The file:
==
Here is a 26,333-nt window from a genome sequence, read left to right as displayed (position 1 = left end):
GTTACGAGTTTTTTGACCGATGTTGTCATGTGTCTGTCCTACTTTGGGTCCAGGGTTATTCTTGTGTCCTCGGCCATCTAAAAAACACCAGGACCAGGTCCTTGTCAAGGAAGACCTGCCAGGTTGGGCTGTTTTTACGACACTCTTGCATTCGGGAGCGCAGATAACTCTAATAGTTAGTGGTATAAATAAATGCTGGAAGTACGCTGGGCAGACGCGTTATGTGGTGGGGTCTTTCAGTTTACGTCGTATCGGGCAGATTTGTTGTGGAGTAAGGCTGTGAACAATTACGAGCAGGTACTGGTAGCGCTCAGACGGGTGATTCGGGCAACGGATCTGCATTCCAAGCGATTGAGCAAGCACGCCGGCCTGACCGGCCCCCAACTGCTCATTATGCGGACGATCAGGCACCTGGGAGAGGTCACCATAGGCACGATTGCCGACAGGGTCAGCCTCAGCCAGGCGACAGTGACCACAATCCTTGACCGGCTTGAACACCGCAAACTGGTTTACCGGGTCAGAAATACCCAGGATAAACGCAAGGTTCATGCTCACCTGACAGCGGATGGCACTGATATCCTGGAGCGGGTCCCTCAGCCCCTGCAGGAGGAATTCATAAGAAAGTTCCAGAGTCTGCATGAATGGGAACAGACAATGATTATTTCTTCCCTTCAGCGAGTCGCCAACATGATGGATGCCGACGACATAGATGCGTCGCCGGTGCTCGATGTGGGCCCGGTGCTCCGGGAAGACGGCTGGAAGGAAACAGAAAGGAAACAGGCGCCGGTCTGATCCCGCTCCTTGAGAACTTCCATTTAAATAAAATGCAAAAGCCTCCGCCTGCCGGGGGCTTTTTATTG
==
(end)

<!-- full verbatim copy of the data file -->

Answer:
Here is a 26,333-nt window from a genome sequence, read left to right as displayed (position 1 = left end):
GTTACGAGTTTTTTGACCGATGTTGTCATGTGTCTGTCCTACTTTGGGTCCAGGGTTATTCTTGTGTCCTCGGCCATCTAAAAAACACCAGGACCAGGTCCTTGTCAAGGAAGACCTGCCAGGTTGGGCTGTTTTTACGACACTCTTGCATTCGGGAGCGCAGATAACTCTAATAGTTAGTGGTATAAATAAATGCTGGAAGTACGCTGGGCAGACGCGTTATGTGGTGGGGTCTTTCAGTTTACGTCGTATCGGGCAGATTTGTTGTGGAGTAAGGCTGTGAACAATTACGAGCAGGTACTGGTAGCGCTCAGACGGGTGATTCGGGCAACGGATCTGCATTCCAAGCGATTGAGCAAGCACGCCGGCCTGACCGGCCCCCAACTGCTCATTATGCGGACGATCAGGCACCTGGGAGAGGTCACCATAGGCACGATTGCCGACAGGGTCAGCCTCAGCCAGGCGACAGTGACCACAATCCTTGACCGGCTTGAACACCGCAAACTGGTTTACCGGGTCAGAAATACCCAGGATAAACGCAAGGTTCATGCTCACCTGACAGCGGATGGCACTGATATCCTGGAGCGGGTCCCTCAGCCCCTGCAGGAGGAATTCATAAGAAAGTTCCAGAGTCTGCATGAATGGGAACAGACAATGATTATTTCTTCCCTTCAGCGAGTCGCCAACATGATGGATGCCGACGACATAGATGCGTCGCCGGTGCTCGATGTGGGCCCGGTGCTCCGGGAAGACGGCTGGAAGGAAACAGAAAGGAAACAGGCGCCGGTCTGATCCCGCTCCTTGAGAACTTCCATTTAAATAAAATGCAAAAGCCTCCGCCTGCCGGGGGCTTTTTATTG